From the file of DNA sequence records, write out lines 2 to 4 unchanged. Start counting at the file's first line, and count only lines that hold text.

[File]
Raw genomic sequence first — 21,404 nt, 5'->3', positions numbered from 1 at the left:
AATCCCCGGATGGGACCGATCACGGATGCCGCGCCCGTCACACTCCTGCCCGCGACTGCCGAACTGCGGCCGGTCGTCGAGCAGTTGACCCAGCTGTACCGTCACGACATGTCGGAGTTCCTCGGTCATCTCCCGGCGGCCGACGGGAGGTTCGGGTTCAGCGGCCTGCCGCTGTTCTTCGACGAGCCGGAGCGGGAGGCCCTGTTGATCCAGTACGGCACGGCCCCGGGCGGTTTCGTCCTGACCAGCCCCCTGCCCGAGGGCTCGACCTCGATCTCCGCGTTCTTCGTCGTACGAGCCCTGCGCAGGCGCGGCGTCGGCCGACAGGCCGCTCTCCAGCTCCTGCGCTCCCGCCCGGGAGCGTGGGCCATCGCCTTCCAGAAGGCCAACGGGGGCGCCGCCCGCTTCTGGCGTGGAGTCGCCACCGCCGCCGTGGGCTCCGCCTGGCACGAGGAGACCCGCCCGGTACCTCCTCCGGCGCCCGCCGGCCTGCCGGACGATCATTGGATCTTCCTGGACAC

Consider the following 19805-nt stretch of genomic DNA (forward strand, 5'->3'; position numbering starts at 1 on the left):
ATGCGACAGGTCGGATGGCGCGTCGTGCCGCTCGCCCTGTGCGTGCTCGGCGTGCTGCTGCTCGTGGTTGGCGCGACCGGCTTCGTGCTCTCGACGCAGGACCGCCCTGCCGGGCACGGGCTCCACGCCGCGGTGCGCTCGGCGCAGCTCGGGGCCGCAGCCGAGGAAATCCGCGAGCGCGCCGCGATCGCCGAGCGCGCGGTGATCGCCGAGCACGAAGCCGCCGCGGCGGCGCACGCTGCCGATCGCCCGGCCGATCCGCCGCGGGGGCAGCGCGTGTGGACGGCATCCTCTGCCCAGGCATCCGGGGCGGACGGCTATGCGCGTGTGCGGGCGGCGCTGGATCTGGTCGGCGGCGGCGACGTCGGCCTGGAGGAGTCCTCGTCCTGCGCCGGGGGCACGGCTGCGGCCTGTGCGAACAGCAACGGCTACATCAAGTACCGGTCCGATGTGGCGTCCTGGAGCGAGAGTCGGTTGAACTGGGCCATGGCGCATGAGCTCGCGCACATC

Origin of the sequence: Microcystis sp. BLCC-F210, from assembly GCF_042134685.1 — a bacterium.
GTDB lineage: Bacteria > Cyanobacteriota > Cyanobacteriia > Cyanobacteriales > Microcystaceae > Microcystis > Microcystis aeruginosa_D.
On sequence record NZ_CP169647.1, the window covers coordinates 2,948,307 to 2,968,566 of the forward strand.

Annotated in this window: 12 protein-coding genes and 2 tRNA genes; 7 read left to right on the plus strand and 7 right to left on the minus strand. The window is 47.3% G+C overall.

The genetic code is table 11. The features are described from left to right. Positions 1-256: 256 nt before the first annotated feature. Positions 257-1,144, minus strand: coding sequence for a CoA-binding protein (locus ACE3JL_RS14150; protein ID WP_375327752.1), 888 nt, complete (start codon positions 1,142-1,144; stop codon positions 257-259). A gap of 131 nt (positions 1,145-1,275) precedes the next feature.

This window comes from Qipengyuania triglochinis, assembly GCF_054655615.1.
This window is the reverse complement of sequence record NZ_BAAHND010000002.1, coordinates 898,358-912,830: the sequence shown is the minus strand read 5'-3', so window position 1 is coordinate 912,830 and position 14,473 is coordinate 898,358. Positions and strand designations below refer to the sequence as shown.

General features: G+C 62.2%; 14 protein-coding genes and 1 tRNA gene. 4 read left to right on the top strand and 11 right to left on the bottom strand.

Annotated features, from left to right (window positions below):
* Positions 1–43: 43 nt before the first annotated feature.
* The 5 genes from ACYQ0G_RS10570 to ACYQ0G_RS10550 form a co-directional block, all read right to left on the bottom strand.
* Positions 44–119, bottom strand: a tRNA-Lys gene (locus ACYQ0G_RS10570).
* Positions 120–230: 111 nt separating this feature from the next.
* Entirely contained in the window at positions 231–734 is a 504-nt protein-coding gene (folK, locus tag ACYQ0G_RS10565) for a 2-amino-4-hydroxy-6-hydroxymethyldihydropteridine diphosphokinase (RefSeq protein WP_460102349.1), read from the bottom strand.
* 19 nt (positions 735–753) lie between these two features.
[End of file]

AATCCCCGGATGGGACCGATCACGGATGCCGCGCCCGTCACACTCCTGCCCGCGACTGCCGAACTGCGGCCGGTCGTCGAGCAGTTGACCCAGCTGTACCGTCACGACATGTCGGAGTTCCTCGGTCATCTCCCGGCGGCCGACGGGAGGTTCGGGTTCAGCGGCCTGCCGCTGTTCTTCGACGAGCCGGAGCGGGAGGCCCTGTTGATCCAGTACGGCACGGCCCCGGGCGGTTTCGTCCTGACCAGCCCCCTGCCCGAGGGCTCGACCTCGATCTCCGCGTTCTTCGTCGTACGAGCCCTGCGCAGGCGCGGCGTCGGCCGACAGGCCGCTCTCCAGCTCCTGCGCTCCCGCCCGGGAGCGTGGGCCATCGCCTTCCAGAAGGCCAACGGGGGCGCCGCCCGCTTCTGGCGTGGAGTCGCCACCGCCGCCGTGGGCTCCGCCTGGCACGAGGAGACCCGCCCGGTACCTCCTCCGGCGCCCGCCGGCCTGCCGGACGATCATTGGATCTTCCTGGACAC

Consider the following 19805-nt stretch of genomic DNA (forward strand, 5'->3'; position numbering starts at 1 on the left):
ATGCGACAGGTCGGATGGCGCGTCGTGCCGCTCGCCCTGTGCGTGCTCGGCGTGCTGCTGCTCGTGGTTGGCGCGACCGGCTTCGTGCTCTCGACGCAGGACCGCCCTGCCGGGCACGGGCTCCACGCCGCGGTGCGCTCGGCGCAGCTCGGGGCCGCAGCCGAGGAAATCCGCGAGCGCGCCGCGATCGCCGAGCGCGCGGTGATCGCCGAGCACGAAGCCGCCGCGGCGGCGCACGCTGCCGATCGCCCGGCCGATCCGCCGCGGGGGCAGCGCGTGTGGACGGCATCCTCTGCCCAGGCATCCGGGGCGGACGGCTATGCGCGTGTGCGGGCGGCGCTGGATCTGGTCGGCGGCGGCGACGTCGGCCTGGAGGAGTCCTCGTCCTGCGCCGGGGGCACGGCTGCGGCCTGTGCGAACAGCAACGGCTACATCAAGTACCGGTCCGATGTGGCGTCCTGGAGCGAGAGTCGGTTGAACTGGGCCATGGCGCATGAGCTCGCGCACATC